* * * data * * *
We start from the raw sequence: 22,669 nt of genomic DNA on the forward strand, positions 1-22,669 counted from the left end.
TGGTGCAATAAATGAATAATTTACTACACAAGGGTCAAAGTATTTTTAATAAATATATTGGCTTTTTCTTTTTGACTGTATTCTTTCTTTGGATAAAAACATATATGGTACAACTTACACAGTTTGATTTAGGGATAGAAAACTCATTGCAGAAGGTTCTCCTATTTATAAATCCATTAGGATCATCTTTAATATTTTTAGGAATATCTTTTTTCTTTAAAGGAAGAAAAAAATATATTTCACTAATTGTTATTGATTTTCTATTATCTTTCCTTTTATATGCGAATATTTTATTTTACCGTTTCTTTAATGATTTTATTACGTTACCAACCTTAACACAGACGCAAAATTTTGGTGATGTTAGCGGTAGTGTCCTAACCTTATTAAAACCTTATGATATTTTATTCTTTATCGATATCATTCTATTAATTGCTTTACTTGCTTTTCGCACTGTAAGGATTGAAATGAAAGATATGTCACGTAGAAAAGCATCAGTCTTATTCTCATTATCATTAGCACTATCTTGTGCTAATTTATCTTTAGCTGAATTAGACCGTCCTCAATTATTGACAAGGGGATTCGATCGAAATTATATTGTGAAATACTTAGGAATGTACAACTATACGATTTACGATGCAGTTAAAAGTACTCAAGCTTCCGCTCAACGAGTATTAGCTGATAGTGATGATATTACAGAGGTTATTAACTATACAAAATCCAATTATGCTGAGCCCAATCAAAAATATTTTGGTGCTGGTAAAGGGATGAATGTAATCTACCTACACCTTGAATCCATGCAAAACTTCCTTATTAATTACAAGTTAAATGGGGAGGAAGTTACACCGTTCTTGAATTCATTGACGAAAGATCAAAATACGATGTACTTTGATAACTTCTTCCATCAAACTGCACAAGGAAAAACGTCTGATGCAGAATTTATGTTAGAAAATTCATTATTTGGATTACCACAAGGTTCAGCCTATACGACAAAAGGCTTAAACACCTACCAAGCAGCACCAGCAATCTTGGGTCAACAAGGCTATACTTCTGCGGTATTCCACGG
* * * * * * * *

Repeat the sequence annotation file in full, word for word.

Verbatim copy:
We start from the raw sequence: 22,669 nt of genomic DNA on the forward strand, positions 1-22,669 counted from the left end.
TGGTGCAATAAATGAATAATTTACTACACAAGGGTCAAAGTATTTTTAATAAATATATTGGCTTTTTCTTTTTGACTGTATTCTTTCTTTGGATAAAAACATATATGGTACAACTTACACAGTTTGATTTAGGGATAGAAAACTCATTGCAGAAGGTTCTCCTATTTATAAATCCATTAGGATCATCTTTAATATTTTTAGGAATATCTTTTTTCTTTAAAGGAAGAAAAAAATATATTTCACTAATTGTTATTGATTTTCTATTATCTTTCCTTTTATATGCGAATATTTTATTTTACCGTTTCTTTAATGATTTTATTACGTTACCAACCTTAACACAGACGCAAAATTTTGGTGATGTTAGCGGTAGTGTCCTAACCTTATTAAAACCTTATGATATTTTATTCTTTATCGATATCATTCTATTAATTGCTTTACTTGCTTTTCGCACTGTAAGGATTGAAATGAAAGATATGTCACGTAGAAAAGCATCAGTCTTATTCTCATTATCATTAGCACTATCTTGTGCTAATTTATCTTTAGCTGAATTAGACCGTCCTCAATTATTGACAAGGGGATTCGATCGAAATTATATTGTGAAATACTTAGGAATGTACAACTATACGATTTACGATGCAGTTAAAAGTACTCAAGCTTCCGCTCAACGAGTATTAGCTGATAGTGATGATATTACAGAGGTTATTAACTATACAAAATCCAATTATGCTGAGCCCAATCAAAAATATTTTGGTGCTGGTAAAGGGATGAATGTAATCTACCTACACCTTGAATCCATGCAAAACTTCCTTATTAATTACAAGTTAAATGGGGAGGAAGTTACACCGTTCTTGAATTCATTGACGAAAGATCAAAATACGATGTACTTTGATAACTTCTTCCATCAAACTGCACAAGGAAAAACGTCTGATGCAGAATTTATGTTAGAAAATTCATTATTTGGATTACCACAAGGTTCAGCCTATACGACAAAAGGCTTAAACACCTACCAAGCAGCACCAGCAATCTTGGGTCAACAAGGCTATACTTCTGCGGTATTCCACGG